Return of the ancien regime
Just four years after demand driven funding was adopted as bipartisan national policy and one after it was endorsed by the Kemp-Norton review, policy bourbons are raising regulating undergraduate access. People, and not just Kim Carr, are also talking about compacts, which would have individual universities and Canberra agreeing on functions and funding. So we have moved from a debate over deregulation to demands for reregulation in weeks. But that’s bourbons for you, they may not like new ideas but they never forget what they want.
TAFE directors back Pyne Package
There are duelling Senate inquiries into the Pyne Package MkII, one by the Education and Employment References Committee into “the principles of the Higher Education and Research Reform Bill 2014 and related matters,” brought on by the Opposition and one by the Education and Employment Legislation Committee into the bill, which originated with the government. Both are due to report on March 17 but I wonder how organisations will create distinctly different submissions to each committee.
TAFE Directors Australia is in early with a submission to the Legislation Committee, and it will please Mr Pyne indeed. In a week when members of the higher education policy community started advocating re-regulating the TAFE directors backed the Pyne package as good for young Australians who it can help be first in their family to access higher education via TAFE. “The opportunity for students to remain at TAFE as they undertake higher qualifications is a key benefit of the reforms,” TDA argues.
“To date, Commonwealth funding is allocated almost exclusively to university students for undergraduate course enrolments and completions. Yet, many TAFE students are first in family to undertake higher education, and are often from lower SES and disadvantaged backgrounds. Domestic and international research demonstrates that the prospect of university education can be intimidating and a ‘step too far’ for many of these students. Greater choice in higher education provider, along with more equitable funding arrangements, may ease barriers to participation and will be welcomed by many students and parents.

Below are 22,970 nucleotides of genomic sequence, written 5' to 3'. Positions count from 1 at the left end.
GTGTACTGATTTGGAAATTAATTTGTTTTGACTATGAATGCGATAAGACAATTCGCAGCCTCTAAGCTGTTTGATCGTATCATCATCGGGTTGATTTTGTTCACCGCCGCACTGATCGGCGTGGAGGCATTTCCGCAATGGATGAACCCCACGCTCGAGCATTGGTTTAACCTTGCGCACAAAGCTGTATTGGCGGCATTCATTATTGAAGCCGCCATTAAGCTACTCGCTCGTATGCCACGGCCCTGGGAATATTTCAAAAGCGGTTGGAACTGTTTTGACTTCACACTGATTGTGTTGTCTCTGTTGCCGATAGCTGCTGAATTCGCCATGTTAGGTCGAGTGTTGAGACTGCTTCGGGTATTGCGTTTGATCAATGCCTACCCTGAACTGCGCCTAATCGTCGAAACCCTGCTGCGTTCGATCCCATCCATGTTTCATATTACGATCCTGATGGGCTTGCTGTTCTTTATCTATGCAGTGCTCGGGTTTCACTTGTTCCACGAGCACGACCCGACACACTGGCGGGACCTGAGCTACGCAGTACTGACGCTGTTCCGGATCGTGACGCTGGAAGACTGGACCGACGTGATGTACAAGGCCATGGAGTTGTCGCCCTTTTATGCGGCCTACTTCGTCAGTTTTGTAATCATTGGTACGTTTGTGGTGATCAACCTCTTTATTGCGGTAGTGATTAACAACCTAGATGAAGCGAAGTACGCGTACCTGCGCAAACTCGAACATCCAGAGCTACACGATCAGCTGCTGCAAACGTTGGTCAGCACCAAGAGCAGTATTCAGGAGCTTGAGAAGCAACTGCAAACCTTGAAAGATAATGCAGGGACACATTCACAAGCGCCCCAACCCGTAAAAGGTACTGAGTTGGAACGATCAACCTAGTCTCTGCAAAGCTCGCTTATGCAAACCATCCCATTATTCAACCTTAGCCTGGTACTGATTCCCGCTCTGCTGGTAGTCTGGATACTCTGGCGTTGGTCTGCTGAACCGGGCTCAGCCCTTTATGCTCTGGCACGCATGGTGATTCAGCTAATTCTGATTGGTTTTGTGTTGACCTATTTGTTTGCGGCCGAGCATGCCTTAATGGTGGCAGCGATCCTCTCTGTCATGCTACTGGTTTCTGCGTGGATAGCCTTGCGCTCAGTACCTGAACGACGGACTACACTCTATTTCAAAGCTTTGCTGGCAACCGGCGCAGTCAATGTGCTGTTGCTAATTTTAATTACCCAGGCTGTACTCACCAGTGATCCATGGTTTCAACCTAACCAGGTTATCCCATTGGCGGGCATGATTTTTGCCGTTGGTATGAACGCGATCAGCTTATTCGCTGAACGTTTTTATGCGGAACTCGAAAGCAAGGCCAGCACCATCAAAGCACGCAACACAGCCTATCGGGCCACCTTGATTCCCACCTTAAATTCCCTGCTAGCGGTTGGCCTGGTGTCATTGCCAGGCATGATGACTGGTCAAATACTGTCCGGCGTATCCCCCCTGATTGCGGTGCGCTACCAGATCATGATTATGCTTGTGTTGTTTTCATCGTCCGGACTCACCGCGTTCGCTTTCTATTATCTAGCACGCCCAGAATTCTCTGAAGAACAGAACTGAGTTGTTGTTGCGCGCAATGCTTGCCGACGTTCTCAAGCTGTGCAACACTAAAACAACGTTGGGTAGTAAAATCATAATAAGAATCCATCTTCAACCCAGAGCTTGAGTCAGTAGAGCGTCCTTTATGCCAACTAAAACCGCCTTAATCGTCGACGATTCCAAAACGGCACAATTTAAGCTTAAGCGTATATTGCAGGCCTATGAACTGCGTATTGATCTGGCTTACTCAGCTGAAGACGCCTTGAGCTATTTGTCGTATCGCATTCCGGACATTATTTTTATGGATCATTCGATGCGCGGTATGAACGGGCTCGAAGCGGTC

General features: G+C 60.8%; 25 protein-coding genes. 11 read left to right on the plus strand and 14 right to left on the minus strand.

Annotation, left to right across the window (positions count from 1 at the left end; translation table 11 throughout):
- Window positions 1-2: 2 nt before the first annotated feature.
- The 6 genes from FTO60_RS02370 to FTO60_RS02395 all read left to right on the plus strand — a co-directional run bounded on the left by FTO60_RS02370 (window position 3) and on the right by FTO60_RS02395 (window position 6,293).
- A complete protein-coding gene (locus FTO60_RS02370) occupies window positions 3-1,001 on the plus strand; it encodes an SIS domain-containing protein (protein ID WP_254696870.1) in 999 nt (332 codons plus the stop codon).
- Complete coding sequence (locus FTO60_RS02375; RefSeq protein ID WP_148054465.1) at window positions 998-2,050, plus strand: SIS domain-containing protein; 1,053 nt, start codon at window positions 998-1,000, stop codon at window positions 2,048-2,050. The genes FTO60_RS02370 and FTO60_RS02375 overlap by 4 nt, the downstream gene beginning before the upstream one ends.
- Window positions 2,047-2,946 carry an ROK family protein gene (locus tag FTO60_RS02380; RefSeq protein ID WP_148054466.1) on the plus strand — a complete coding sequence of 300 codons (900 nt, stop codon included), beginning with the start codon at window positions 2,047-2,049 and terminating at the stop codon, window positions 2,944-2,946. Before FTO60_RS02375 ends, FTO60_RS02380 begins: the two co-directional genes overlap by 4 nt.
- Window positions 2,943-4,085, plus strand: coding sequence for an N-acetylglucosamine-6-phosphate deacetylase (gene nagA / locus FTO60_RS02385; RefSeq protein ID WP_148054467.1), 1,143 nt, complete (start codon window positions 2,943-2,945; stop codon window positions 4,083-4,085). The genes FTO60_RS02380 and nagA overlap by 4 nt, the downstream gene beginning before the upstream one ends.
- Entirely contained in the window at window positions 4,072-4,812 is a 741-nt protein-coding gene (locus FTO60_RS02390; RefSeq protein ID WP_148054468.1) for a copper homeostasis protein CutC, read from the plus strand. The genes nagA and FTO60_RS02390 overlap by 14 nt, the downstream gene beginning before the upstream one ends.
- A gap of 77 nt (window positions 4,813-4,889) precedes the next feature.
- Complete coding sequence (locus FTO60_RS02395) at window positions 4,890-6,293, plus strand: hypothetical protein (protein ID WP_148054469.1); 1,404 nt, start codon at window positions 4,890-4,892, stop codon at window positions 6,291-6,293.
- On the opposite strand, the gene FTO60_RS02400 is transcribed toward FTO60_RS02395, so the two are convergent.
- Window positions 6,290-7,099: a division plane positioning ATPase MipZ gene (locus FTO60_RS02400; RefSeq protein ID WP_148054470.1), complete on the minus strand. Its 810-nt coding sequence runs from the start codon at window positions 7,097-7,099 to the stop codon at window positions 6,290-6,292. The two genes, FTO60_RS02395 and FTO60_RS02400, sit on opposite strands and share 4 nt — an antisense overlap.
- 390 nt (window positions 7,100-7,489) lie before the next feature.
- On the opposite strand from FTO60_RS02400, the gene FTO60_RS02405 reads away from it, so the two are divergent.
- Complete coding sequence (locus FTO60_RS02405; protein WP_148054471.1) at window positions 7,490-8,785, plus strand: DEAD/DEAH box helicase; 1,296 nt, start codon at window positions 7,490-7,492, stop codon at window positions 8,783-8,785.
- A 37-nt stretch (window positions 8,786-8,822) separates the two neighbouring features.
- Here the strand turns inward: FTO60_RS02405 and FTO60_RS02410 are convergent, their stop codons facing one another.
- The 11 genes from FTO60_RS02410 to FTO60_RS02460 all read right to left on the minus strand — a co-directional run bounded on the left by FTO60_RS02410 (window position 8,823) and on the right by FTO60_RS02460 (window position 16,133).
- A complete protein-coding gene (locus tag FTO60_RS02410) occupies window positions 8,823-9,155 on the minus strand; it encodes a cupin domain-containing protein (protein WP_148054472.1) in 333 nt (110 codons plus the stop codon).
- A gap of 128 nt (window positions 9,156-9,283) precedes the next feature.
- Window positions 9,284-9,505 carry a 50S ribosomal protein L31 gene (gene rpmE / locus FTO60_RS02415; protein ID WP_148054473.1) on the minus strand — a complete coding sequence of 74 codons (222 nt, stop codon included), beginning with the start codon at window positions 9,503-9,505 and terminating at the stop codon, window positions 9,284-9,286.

“If supported, the Bill will address funding inequities in the current system and will have significant flow-on effects for Australia’s industries, workforce productivity and Australia’s standing in international tertiary education markets.”
This is a big, win for Minister Pyne, as he will tell everybody who will listen, and some senators who will not, in the month or so before the bill comes before the Senate.
Underwater job generator
Ex Pacific Dunlop chief John Pollaers, now a fellow at the University of Melbourne is very keen on building the new class of RAN submarines here. Apparently they must be a priority for the government’s new Advanced Manufacturing Growth Centre to help build the post commodity boom economy. And there I was thinking that the priorities were to build the subs wherever the navy could be sure the boats (a) wouldn’t sink and (b) protect Australia.
Not what the doctor ordered
Health Minister Susan Ley came close to admitting on ABC Radio’s AM yesterday that the Medical Research Future Fund is a posthumous parrot. The AMA will not wear it being funded by a GP co-payment, which means the MRFF needs new money, of which there is not much about. This fritzed the fund from the start – to have any hope of an infusion of research capital the medical research establishment needed to back the idea and hard. The MRFF Action Group never amounted to much and demands that the fund be created without cuts to other health spending areas or increased consumer costs makes it easy for the government to abandon it, which now looks like happening. It’s an excellent example of demanding everything and getting nothing – as could occur to the various lobbies in higher education, which confused the deregulation debate by demanding the Pyne reforms deliver more money to specific sectional interests.